By Ashley Zimmerman
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By John Hood
By Ashley Zimmerman
By David Von Bader
By Sayre Berman
By Steve Brennan
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"Loudness was an issue," Albano said of her boss' reason for pulling the plug. "But I do believe that had there been a larger turnout, Indie Inside would have continued."
It certainly wasn't a lack of talent that kept people from showing up. Indie Inside was packed with original bands every week, bands like the Fabulous ShuttleLOUNGE, the Burning Idols, Vega, Holding Silence, Chicken for Chico, the Psycho Daisies, Pyrohypnotik, and Robot Swan, to name a few regulars. (Some of these shows, Albano noted, were organized by New Times nightlife columnist Marya Summers, who's also performed there.) But the December 9 show featuring Chronic Underground, Smitty, Tectonic Plague, and Vega was the last. By then, Albano said, the cost of hosting rock bands inside the tavern wasn't worth it for the owner. Albano should know, being a South Shores employee herself. She's worked at the tavern since May '04, three months after moving to Lake Worth from Boston. Albano started booking patio shows in March '05. Thirteen months later on Tax Day 2006 she launched Indie Inside.
"Since I was already booking the bands at South Shores, I thought it made sense for us to try an indie night," Albano said. "I really believed and still do believe it could be successful. South Shores does not charge a cover, it is easy to get to, there's good parking. And the owner and management were supportive. At first, I was only going to book indie pop bands because they wouldn't be so loud. However, I was told that the sound levels were not important if a crowd showed up."
And even when a crowd did show up, oftentimes it suffered from what I call the band friends effect.
"[One] thing that I have noticed here especially during multiple band shows is that unless the audience is friends with all the bands, they will show up for their friends' band and then leave," Albano said, though adding that it was the same way in Boston. "Another factor is that everything down here in South Florida is so spread out. I think this is a large part of why attendance is low sometimes. People don't like to party far from home."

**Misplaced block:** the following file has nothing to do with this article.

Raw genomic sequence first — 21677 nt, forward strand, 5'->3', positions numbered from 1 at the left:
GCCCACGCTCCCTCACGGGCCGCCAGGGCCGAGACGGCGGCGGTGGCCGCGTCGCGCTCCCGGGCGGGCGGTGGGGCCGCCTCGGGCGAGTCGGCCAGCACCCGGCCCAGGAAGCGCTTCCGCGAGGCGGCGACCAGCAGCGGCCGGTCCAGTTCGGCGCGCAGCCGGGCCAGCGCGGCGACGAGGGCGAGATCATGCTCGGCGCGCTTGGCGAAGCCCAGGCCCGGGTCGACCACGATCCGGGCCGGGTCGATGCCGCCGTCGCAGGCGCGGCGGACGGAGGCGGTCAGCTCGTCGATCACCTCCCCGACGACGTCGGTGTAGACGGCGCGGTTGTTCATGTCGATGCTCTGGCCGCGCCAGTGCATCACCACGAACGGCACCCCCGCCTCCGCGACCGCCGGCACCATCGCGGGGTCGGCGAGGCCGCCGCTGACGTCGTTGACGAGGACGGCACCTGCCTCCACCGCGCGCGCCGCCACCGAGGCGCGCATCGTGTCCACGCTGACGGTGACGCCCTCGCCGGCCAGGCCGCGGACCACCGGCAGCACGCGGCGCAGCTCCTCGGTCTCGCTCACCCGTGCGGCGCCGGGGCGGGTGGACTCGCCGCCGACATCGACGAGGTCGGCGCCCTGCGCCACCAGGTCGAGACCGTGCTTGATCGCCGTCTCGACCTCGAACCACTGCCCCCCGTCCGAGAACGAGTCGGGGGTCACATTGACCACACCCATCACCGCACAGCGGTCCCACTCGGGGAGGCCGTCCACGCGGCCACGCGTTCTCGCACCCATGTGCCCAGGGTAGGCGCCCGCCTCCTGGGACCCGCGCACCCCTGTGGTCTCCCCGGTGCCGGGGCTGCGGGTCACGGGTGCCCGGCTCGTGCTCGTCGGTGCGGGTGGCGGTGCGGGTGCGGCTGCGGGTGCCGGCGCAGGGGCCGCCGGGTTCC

Whether it's because they're trying to avoid drunk driving or are just plain lazy, the result is the same and it's the bands and promoters who lose out. Albano said that while Indie Inside is kaput, that doesn't preclude all live music from happening inside the tavern's doors. Renda Writer's open-mic night takes place every Thursday. And on Saturday, January 20, New York City solo artist Misha is scheduled to perform under the roof. Of course, that's mellow singer/songwriter stuff, many decibels removed from the Ramones-core of the Sleeparounds.
For now, Albano's focused on booking bands for the back patio. "I'm not pushing [the inside shows] right now because I still need to talk more with the owner about what he'd like to see go on," she said.
That's why the Misha show isn't billed under the Indie Inside moniker. And as far as booking loud rock shows, well, that's a challenge anywhere in South Florida.
"I honestly don't know [where the local indie scene is heading]," Albano said. "Where do the indie music lovers go? I would like to know, as would many indie bands."
Well, I can't speak for anyone else, but I know where this music lover's going...
When I signed on as music editor last May after two years as assistant calendar editor I knew I'd have to put my own musical projects on the back burner. Otherwise, I'd be canceling shows left and right every time something came up that I needed to cover. But more than that, it was an awkward transition, going from being the guy on stage with the mic to the guy in the audience taking notes. So now, eight months later, Fats Pompano is putting down his reporter's pad for good so that I can get back to the way things used to be back when the only questions I asked other bands were "Can I borrow your cord?" and "How come we're going on last?" But before I make my transition back to civilian life, allow me to introduce my replacement, Jonathan Cunningham. He's a Detroit transplant and, as far as I know, not tormented by the same impulse I've been fighting since last May the urge to hijack the stage every time the band sucks.